He was a happy man, my dad. As a matter of fact, that was his nickname “Happy” from childhood.

He was a happy man, my dad. As a matter of fact, that was his nickname “Happy” from childhood.

Born in Calvin Okla., raised in southwest Missouri, and, to hear him tell it, it was a good childhood. He worked hard in the fields and with the farm animals, carried a biscuit in his pocket for lunch at school. They played baseball, fished, and, when he and his brother Russ (Shorty), disagreed their dad let them “duke it out” with boxing gloves. The small town where they lived (Anderson, Mo.) were sometimes entertained by the two young boys in boxing gloves.

His older sister remembers him as a sweet and loving child, usually the underdog. He grew up with a sympathy for the underdog and a sensitivity that never left him. He was 18 in April of 1933 and married his sweetheart, Orpha Spears of Anderson. They picked strawberries for a living, went to Texas and picked cotton, made their way to California and picked grapes, peaches and other fruit that they could find during the depression. In California he was caretaker on a turkey farm and eventually got a job as a laborer in a lumberyard where he was ultimately promoted to foreman.
He enjoyed life, he enjoyed playing his guitar and singing, dancing, telling stories, fishing, he was devoted to and adored his wife, his four children and, eventually, especially his grandchildren, he had 12.

His hands were calloused, tanned brown, but they were gentle. Usually he had a jersey cow and all he had to do was step out toward the barnyard and call her (she always had a name) and she would run to him. She wouldn’t just come to him, she would run. I often wondered why she didn’t fall in the bumpy rocky field, but she never fell. She must have enjoyed his gentle hands.

I remember missing the school bus one snowy day and regretfully had to return home for the day. As I approached our little homestead down by Buffalo River I heard his whistling and knew everything would be alright. Out in the wood yard, splitting firewood, he whistled to celebrate the day. When I carried water to him in the field as he plowed, he sang or whistled to keep himself company. He snored a loud snore. Mother may not have appreciated it, but I did.  Two rooms away, awakened by a nightmare, the sound of that snoring assured me everything in my world was OK.

Home was not home when his wife was away. He wouldn’t turn on lights, turn up the heat, he just existed until she returned. If she had to be away she always made a point of being home before he did. You could set the clock by his arrival home from work. He could count on a few things that were tradition then (sad it isn’t these days).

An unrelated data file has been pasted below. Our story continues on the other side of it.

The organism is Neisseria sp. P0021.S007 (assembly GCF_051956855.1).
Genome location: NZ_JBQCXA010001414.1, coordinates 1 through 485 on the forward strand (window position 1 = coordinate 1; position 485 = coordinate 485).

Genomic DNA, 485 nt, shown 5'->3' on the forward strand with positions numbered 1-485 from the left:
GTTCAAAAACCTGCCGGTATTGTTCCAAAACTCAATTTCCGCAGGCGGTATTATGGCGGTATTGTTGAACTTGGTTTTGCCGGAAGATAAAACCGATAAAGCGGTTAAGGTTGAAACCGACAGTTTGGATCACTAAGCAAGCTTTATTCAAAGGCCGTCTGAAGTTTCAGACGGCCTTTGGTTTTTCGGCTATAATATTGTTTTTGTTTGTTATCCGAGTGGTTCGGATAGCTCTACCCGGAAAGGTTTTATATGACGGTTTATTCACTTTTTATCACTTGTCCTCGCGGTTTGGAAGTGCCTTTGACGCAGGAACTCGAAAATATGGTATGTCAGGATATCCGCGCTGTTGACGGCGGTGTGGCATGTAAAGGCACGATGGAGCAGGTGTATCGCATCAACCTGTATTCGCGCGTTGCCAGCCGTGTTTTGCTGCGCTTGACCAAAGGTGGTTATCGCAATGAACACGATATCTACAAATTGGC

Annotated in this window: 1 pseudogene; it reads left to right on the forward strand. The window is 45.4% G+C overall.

He could count on hot homemade biscuits for breakfast and either biscuits or cornbread for dinner and it had to be a serious emergency in the family for him not to have it. He could count on the house being clean and smelling fresh. He could count on fresh clean clothes and harmony in the home. Probably about half of their married life his wife had to work out of the home but the standards did not change. He worked hard to provide for his family, he appreciated the peace and harmony in the home. He married Orpha in 1933, not an easy time in this country. He loved her until his dying day when a heart attack took him at the age of 53 years. He left a legacy to his children and grandchildren who always remember him with a smile.

When an acquaintance or someone in the news triumphs over adversity and does so with a grin, we are reminded of him. When the country sounds abound, the whippoorwill, the frogs in the pond, when the Grand Old Opry comes on or we hear “Little Mohee” or “Wild Wood Flower” on a string guitar, we think of how he enjoyed such things. A sound faith in the goodness of his Maker, time to go fishing or ‘coon hunting now and then, an adoring family, hot bread twice a day and good loving every night; co-workers who survived him would say he was happy when no one else would have been.

It did not stop when he left this world. His children have the memories of a man who enjoyed life – every day. His was a thoughtful demeanor, protecting the underdog, a gentle hand for children and pets, a loving, teasing husband, he was a happy man who shared that happiness. Thanks “Happy.”

Would that we all could leave such memories. Do you have memories you would like to share? McDonald County Historical Society would like to be of assistance. Drop by the Museum at 302 Harmon Street, just S/E of the U.S. Post Office (open Friday and Saturday 10 a.m. to 4 p.m.) or check in with the society (mailing address: P. O. Box 572, Pineville, 64856) for more information go to www.mcdonaldcohistory.org.

Alberta Anders writes a weekly column for the Daily News.